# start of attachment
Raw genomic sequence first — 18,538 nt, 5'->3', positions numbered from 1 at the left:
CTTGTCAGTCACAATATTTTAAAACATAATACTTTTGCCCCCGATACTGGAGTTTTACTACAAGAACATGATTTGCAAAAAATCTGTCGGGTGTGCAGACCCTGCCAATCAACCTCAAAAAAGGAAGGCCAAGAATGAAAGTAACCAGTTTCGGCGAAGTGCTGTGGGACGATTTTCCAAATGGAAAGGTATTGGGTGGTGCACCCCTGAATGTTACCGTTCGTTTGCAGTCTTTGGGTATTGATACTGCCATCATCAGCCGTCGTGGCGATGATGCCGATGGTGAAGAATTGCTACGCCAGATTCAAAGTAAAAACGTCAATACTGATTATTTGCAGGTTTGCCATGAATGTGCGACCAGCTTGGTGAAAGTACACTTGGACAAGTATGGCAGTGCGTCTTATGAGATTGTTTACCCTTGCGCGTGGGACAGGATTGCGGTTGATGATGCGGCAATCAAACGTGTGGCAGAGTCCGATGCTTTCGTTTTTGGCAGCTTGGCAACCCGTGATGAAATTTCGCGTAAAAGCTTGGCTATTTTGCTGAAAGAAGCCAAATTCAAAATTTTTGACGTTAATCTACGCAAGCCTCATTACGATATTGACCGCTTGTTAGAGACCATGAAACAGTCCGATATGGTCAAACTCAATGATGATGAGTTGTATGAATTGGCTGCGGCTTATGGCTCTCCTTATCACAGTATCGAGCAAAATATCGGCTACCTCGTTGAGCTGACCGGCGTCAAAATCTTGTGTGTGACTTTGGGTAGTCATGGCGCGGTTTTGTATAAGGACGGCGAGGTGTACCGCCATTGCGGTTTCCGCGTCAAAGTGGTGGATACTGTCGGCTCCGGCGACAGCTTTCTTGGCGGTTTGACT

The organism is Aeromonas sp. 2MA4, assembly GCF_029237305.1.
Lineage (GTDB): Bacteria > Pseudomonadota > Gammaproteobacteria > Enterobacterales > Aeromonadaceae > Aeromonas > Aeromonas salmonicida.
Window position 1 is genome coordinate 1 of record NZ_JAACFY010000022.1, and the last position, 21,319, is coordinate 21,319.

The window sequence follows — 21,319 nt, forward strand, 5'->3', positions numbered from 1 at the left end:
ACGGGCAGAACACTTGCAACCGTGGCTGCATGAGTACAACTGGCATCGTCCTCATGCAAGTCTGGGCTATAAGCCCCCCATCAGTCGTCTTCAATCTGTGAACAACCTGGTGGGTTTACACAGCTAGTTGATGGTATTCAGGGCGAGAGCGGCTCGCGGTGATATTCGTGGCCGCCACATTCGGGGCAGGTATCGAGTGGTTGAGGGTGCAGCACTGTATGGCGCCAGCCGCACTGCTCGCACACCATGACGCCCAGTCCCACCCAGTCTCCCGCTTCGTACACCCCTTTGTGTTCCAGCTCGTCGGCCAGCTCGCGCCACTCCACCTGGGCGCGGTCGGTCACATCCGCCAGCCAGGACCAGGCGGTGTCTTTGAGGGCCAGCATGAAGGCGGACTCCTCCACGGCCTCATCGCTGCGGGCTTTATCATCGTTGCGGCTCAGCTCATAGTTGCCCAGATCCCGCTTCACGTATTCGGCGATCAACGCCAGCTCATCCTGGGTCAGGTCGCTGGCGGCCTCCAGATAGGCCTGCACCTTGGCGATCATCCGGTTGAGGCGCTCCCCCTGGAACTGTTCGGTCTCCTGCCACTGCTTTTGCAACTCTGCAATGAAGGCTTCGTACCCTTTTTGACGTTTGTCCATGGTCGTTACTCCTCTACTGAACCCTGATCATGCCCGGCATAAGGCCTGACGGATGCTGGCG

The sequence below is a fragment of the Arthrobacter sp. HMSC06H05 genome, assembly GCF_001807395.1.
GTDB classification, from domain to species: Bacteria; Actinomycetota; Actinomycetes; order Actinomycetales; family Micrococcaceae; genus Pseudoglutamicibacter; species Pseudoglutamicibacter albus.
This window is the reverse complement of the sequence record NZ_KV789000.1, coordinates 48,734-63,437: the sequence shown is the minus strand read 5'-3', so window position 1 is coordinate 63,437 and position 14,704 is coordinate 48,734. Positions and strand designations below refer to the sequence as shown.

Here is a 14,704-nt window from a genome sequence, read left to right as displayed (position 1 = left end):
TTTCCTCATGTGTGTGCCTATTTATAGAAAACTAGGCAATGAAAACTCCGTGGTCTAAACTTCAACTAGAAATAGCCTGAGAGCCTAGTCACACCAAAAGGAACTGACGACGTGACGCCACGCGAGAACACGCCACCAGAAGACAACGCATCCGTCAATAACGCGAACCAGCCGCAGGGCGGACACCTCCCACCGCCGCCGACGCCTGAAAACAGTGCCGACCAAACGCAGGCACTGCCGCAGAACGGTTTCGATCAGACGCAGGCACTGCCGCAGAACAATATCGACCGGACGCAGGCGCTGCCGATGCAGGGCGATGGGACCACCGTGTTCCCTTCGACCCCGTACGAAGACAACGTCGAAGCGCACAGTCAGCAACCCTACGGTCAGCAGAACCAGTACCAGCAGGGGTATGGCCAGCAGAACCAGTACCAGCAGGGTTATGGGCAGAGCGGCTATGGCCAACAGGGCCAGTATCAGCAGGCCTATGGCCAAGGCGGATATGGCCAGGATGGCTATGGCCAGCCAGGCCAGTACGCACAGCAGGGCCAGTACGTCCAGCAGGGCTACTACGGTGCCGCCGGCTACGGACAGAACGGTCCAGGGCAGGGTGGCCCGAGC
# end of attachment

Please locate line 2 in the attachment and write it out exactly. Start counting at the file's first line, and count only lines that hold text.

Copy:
CTTGTCAGTCACAATATTTTAAAACATAATACTTTTGCCCCCGATACTGGAGTTTTACTACAAGAACATGATTTGCAAAAAATCTGTCGGGTGTGCAGACCCTGCCAATCAACCTCAAAAAAGGAAGGCCAAGAATGAAAGTAACCAGTTTCGGCGAAGTGCTGTGGGACGATTTTCCAAATGGAAAGGTATTGGGTGGTGCACCCCTGAATGTTACCGTTCGTTTGCAGTCTTTGGGTATTGATACTGCCATCATCAGCCGTCGTGGCGATGATGCCGATGGTGAAGAATTGCTACGCCAGATTCAAAGTAAAAACGTCAATACTGATTATTTGCAGGTTTGCCATGAATGTGCGACCAGCTTGGTGAAAGTACACTTGGACAAGTATGGCAGTGCGTCTTATGAGATTGTTTACCCTTGCGCGTGGGACAGGATTGCGGTTGATGATGCGGCAATCAAACGTGTGGCAGAGTCCGATGCTTTCGTTTTTGGCAGCTTGGCAACCCGTGATGAAATTTCGCGTAAAAGCTTGGCTATTTTGCTGAAAGAAGCCAAATTCAAAATTTTTGACGTTAATCTACGCAAGCCTCATTACGATATTGACCGCTTGTTAGAGACCATGAAACAGTCCGATATGGTCAAACTCAATGATGATGAGTTGTATGAATTGGCTGCGGCTTATGGCTCTCCTTATCACAGTATCGAGCAAAATATCGGCTACCTCGTTGAGCTGACCGGCGTCAAAATCTTGTGTGTGACTTTGGGTAGTCATGGCGCGGTTTTGTATAAGGACGGCGAGGTGTACCGCCATTGCGGTTTCCGCGTCAAAGTGGTGGATACTGTCGGCTCCGGCGACAGCTTTCTTGGCGGTTTGACT